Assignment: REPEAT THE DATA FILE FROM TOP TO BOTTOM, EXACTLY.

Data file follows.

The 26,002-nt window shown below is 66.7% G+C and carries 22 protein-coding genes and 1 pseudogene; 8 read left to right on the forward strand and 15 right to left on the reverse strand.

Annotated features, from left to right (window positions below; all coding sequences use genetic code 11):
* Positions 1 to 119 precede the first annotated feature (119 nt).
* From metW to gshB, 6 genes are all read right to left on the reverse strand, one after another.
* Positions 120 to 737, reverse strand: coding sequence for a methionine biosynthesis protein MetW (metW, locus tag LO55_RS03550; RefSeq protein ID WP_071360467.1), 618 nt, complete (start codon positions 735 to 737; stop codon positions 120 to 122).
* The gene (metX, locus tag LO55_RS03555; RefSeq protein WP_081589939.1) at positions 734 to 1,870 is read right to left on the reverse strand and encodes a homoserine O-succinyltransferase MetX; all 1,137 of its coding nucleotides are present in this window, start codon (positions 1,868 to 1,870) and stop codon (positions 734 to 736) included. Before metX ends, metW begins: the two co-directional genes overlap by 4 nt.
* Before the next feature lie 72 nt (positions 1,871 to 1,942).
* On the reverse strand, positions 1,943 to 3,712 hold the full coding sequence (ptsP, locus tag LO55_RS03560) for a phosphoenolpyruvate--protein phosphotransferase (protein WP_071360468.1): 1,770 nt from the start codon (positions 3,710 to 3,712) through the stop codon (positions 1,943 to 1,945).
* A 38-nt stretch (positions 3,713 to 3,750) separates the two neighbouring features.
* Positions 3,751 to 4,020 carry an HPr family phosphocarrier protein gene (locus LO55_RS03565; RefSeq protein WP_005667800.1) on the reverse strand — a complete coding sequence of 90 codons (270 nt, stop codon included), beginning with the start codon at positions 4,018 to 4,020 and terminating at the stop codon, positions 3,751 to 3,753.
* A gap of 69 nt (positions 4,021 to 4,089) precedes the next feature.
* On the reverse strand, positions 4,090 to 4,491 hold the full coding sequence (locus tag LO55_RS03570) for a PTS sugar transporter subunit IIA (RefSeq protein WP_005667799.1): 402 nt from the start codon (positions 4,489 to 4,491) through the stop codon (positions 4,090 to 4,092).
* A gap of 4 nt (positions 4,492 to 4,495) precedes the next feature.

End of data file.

The 26,002-nt window shown below is 66.7% G+C and carries 22 protein-coding genes and 1 pseudogene; 8 read left to right on the forward strand and 15 right to left on the reverse strand.

Annotated features, from left to right (window positions below; all coding sequences use genetic code 11):
* Positions 1 to 119 precede the first annotated feature (119 nt).
* From metW to gshB, 6 genes are all read right to left on the reverse strand, one after another.
* Positions 120 to 737, reverse strand: coding sequence for a methionine biosynthesis protein MetW (metW, locus tag LO55_RS03550; RefSeq protein ID WP_071360467.1), 618 nt, complete (start codon positions 735 to 737; stop codon positions 120 to 122).
* The gene (metX, locus tag LO55_RS03555; RefSeq protein WP_081589939.1) at positions 734 to 1,870 is read right to left on the reverse strand and encodes a homoserine O-succinyltransferase MetX; all 1,137 of its coding nucleotides are present in this window, start codon (positions 1,868 to 1,870) and stop codon (positions 734 to 736) included. Before metX ends, metW begins: the two co-directional genes overlap by 4 nt.
* Before the next feature lie 72 nt (positions 1,871 to 1,942).
* On the reverse strand, positions 1,943 to 3,712 hold the full coding sequence (ptsP, locus tag LO55_RS03560) for a phosphoenolpyruvate--protein phosphotransferase (protein WP_071360468.1): 1,770 nt from the start codon (positions 3,710 to 3,712) through the stop codon (positions 1,943 to 1,945).
* A 38-nt stretch (positions 3,713 to 3,750) separates the two neighbouring features.
* Positions 3,751 to 4,020 carry an HPr family phosphocarrier protein gene (locus LO55_RS03565; RefSeq protein WP_005667800.1) on the reverse strand — a complete coding sequence of 90 codons (270 nt, stop codon included), beginning with the start codon at positions 4,018 to 4,020 and terminating at the stop codon, positions 3,751 to 3,753.
* A gap of 69 nt (positions 4,021 to 4,089) precedes the next feature.
* On the reverse strand, positions 4,090 to 4,491 hold the full coding sequence (locus tag LO55_RS03570) for a PTS sugar transporter subunit IIA (RefSeq protein WP_005667799.1): 402 nt from the start codon (positions 4,489 to 4,491) through the stop codon (positions 4,090 to 4,092).
* A gap of 4 nt (positions 4,492 to 4,495) precedes the next feature.